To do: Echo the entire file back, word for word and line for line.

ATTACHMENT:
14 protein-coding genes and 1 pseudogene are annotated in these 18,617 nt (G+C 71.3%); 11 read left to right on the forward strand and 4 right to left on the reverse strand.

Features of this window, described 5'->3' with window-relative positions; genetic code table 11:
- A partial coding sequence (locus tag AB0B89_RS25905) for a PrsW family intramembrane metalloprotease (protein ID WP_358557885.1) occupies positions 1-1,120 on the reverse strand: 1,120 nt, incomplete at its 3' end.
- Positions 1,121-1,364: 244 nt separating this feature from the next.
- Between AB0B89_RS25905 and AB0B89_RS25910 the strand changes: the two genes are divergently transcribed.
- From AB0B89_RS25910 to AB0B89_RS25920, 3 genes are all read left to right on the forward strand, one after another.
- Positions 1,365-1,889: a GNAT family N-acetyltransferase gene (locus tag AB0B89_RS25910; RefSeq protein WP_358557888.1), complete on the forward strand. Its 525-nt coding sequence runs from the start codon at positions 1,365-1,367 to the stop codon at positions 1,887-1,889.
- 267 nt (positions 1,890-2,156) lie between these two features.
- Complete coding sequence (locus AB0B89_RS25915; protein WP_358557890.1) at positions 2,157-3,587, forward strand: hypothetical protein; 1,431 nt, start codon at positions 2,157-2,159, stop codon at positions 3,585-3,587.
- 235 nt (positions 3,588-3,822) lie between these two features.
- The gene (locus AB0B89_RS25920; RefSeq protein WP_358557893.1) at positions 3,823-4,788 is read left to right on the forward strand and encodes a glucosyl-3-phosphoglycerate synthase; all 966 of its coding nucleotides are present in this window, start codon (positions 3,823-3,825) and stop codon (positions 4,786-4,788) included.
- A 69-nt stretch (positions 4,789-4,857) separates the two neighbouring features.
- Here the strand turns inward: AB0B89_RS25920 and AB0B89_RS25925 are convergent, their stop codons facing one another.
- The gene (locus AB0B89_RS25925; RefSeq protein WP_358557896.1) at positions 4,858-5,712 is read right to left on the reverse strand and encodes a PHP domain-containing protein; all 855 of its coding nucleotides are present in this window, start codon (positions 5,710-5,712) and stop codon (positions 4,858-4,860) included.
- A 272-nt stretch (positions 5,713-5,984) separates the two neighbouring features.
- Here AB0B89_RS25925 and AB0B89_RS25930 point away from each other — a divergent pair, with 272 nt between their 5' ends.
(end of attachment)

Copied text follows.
14 protein-coding genes and 1 pseudogene are annotated in these 18,617 nt (G+C 71.3%); 11 read left to right on the forward strand and 4 right to left on the reverse strand.

Features of this window, described 5'->3' with window-relative positions; genetic code table 11:
- A partial coding sequence (locus tag AB0B89_RS25905) for a PrsW family intramembrane metalloprotease (protein ID WP_358557885.1) occupies positions 1-1,120 on the reverse strand: 1,120 nt, incomplete at its 3' end.
- Positions 1,121-1,364: 244 nt separating this feature from the next.
- Between AB0B89_RS25905 and AB0B89_RS25910 the strand changes: the two genes are divergently transcribed.
- From AB0B89_RS25910 to AB0B89_RS25920, 3 genes are all read left to right on the forward strand, one after another.
- Positions 1,365-1,889: a GNAT family N-acetyltransferase gene (locus tag AB0B89_RS25910; RefSeq protein WP_358557888.1), complete on the forward strand. Its 525-nt coding sequence runs from the start codon at positions 1,365-1,367 to the stop codon at positions 1,887-1,889.
- 267 nt (positions 1,890-2,156) lie between these two features.
- Complete coding sequence (locus AB0B89_RS25915; protein WP_358557890.1) at positions 2,157-3,587, forward strand: hypothetical protein; 1,431 nt, start codon at positions 2,157-2,159, stop codon at positions 3,585-3,587.
- 235 nt (positions 3,588-3,822) lie between these two features.
- The gene (locus AB0B89_RS25920; RefSeq protein WP_358557893.1) at positions 3,823-4,788 is read left to right on the forward strand and encodes a glucosyl-3-phosphoglycerate synthase; all 966 of its coding nucleotides are present in this window, start codon (positions 3,823-3,825) and stop codon (positions 4,786-4,788) included.
- A 69-nt stretch (positions 4,789-4,857) separates the two neighbouring features.
- Here the strand turns inward: AB0B89_RS25920 and AB0B89_RS25925 are convergent, their stop codons facing one another.
- The gene (locus AB0B89_RS25925; RefSeq protein WP_358557896.1) at positions 4,858-5,712 is read right to left on the reverse strand and encodes a PHP domain-containing protein; all 855 of its coding nucleotides are present in this window, start codon (positions 5,710-5,712) and stop codon (positions 4,858-4,860) included.
- A 272-nt stretch (positions 5,713-5,984) separates the two neighbouring features.
- Here AB0B89_RS25925 and AB0B89_RS25930 point away from each other — a divergent pair, with 272 nt between their 5' ends.